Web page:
Artificial intelligence: is it art or was it AI? – Business
Hair like a wet mop, eyes bulging out from under them as big as plates – Sarah Andersen could even do without the same striped sweater over and over again, one would become her main character comics appearing on the web still recognize. It is semi-autobiographical about the life of a young woman and her cat in the USA, about the small things of everyday life, with a feminist touch. The American right discovered comics first. They exchanged the texts in the speech bubbles and published them online. Someone even created a computer font based on her handwriting, making it even easier and quicker to infuse her comics with completely different messages than the artist intended. That was disturbing.
But what came after that had a completely different impact. Art is something deeply personal, Andersen wrote in an article a few weeks ago post in the New York Times, “and artificial intelligence just took the humanity out of it and reduced the work of my life to an algorithm”. Sarah Andersen’s comics were part of the billions of training images fed to AI software to train them. Who wants an Andersen-style comic – how to call it? – now only needs to type a sentence into the software like: “Draw me a comic in the style of Sarah Andersen, in which this and that happens.”
No consent, no reprimand, certainly no money
Like Andersen, many artists are now wondering how they respond to the new technology should react. For Matthew Butterick, the matter is clear. The Los Angeles lawyer, typographer, programmer, and writer is one of the attorneys in two class action lawsuits against the makers of programs like Copilot and Stable Diffusion. Many artists, he writes his blog, are “concerned that AI systems are being trained on massive amounts of copyrighted work – without consent, without attribution and without compensation”. One of the plaintiffs in the recent class action lawsuit: Sarah Andersen.
So is it even legal to work with such software? The matter has not yet been decided – it is quite possible that it will have to be fought up to the highest courts. Because the matter is legally quite difficult.
Who should be considered the creator of a work of art? The machine? Who pressed the button? The developers of the software? Or the artists whose works served as a basis for training? Are those who work with AI image generators at risk of claims for damages from artists?
That would also be a problem for manufacturers of software for creative people. A problem that Adobe, with programs such as Photoshop or Illustrator, one of the leading manufacturers in this field, does not even want to suspend. The AI-based image generation software that the American group presented this Tuesday was created exclusively on the basis of Adobe’s own collection of so-called stock photos. These are pictures that are taken in advance and mostly show general situations such as a man and woman in the office. In addition, images were included for which no copyright applies, either because of appropriate licenses or because the period in which a copyright can be asserted has expired.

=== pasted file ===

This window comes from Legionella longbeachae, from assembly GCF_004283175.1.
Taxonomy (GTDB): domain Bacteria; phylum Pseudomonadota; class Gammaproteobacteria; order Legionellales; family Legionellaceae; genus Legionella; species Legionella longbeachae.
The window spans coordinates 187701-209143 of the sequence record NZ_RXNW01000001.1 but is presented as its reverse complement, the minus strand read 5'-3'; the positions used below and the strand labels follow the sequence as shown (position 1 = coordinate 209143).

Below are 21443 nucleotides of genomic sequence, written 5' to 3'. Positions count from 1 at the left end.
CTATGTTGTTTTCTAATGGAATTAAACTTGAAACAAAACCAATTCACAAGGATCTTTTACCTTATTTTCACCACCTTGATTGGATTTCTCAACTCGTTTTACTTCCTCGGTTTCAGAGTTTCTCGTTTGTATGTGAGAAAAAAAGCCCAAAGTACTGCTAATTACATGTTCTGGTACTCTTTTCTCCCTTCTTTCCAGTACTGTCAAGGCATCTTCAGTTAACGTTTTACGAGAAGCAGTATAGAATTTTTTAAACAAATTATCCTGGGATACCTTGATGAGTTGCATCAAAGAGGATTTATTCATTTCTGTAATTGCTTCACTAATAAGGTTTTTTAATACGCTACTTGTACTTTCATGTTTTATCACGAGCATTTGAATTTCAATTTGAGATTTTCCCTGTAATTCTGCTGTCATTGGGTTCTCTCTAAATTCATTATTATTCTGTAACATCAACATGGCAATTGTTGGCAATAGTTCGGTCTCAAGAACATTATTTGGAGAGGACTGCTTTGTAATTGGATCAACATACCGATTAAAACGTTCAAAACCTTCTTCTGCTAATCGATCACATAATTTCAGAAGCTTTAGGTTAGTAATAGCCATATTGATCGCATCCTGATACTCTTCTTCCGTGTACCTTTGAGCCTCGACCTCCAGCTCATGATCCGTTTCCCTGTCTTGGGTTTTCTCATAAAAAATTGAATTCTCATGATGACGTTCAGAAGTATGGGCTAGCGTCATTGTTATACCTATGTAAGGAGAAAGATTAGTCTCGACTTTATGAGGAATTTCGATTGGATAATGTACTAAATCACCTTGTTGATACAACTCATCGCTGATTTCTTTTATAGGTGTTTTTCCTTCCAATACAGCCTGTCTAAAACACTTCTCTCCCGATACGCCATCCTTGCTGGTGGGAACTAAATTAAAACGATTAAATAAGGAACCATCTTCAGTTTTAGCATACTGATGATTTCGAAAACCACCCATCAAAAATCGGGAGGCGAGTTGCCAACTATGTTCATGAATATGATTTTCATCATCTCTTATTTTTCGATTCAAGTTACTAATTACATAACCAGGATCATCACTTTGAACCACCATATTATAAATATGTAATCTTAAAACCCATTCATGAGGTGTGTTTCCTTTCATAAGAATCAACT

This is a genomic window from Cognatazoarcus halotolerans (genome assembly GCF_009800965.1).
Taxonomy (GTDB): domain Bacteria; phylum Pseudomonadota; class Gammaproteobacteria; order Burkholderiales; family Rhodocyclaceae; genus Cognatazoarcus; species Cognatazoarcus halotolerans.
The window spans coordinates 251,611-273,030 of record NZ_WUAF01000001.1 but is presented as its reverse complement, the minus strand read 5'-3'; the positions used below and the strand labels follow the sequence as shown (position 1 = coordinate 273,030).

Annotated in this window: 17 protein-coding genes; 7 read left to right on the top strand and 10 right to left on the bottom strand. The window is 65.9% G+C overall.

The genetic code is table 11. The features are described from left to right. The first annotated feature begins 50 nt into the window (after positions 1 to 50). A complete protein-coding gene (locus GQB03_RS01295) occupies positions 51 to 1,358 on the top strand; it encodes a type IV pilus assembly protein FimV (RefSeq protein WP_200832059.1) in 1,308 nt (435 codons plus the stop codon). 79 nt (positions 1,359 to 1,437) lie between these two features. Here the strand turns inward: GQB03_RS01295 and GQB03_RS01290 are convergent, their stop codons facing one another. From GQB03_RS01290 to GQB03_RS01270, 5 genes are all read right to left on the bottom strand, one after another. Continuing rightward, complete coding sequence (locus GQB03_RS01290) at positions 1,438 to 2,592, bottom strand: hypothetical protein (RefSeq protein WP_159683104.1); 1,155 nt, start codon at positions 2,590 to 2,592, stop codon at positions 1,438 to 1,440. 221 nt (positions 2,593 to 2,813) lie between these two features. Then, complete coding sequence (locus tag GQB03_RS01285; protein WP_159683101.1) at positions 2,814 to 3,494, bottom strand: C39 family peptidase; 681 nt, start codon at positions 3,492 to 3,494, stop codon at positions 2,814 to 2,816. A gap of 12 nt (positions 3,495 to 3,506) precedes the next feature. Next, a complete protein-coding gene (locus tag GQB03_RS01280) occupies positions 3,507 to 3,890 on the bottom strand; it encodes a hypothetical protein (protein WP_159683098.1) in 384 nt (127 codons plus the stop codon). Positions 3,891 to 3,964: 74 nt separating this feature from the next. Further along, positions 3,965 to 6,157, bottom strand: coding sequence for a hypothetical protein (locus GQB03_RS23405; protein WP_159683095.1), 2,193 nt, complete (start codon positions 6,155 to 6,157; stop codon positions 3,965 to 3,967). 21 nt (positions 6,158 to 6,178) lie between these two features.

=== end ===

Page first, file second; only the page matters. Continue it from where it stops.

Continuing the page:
Security for creative professionals
Adobe’s generative AI was “designed with security in mind in a commercial environment,” said Ely Greenfield, chief technology officer for digital media at Adobe. Existing software like Stable Diffusion does amazing things. “But when we talk to people in the creative industries, there are always a lot of questions about possible copyright issues.”
It is clear that a company like Adobe cannot simply ignore developments such as AI-based image generation. Back in the fall, the company presented a whole range of software tools that can be used, for example, to turn a summer landscape into a winter landscape. Or a program that turns an ordinary photo into a video in which the person depicted is dancing.
Such new possibilities raise other legal questions. A fake winter is unlikely to be a problem in a promotional photo, but it is likely to be a problem in a news photo. Adobe wants to counter this by marking each image generated by the AI in the meta information as such. Adobe has the so-called Content Authenticity Initiative founded, which includes some other industry giants such as Microsoft. Information about authorship can be linked to images.
Does anyone really look at the metadata of a photo?
But the question is whether many people, for example on social media, will really bother to check this information. Quite apart from the fact that this information can also be deleted. The same applies to a function that Adobe also wants to introduce: an entry in the meta information that an image should not be used to train AIs.
In principle, it could already be argued today that the mass capture of images is actually illegal. However, some of the companies have used a trick. They didn’t collect the images themselves, but rather research institutions that pass on their software under license. The technologist Andy Baio, former head of technology at the crowdfunding platform Kickstarter, calls it “AI data washing”.
And as is so often the case, it turns out that case law is lagging behind reality. However, the Supreme Court, the highest court in the USA, is soon to make a judgment on the fair use of third-party content. The case: Andy Warhol, who turned pictures of Prince into his own works of art. Warhol died in 1987, Prince in 2016, but the verdict could now be so fundamental that it also includes AI image generation.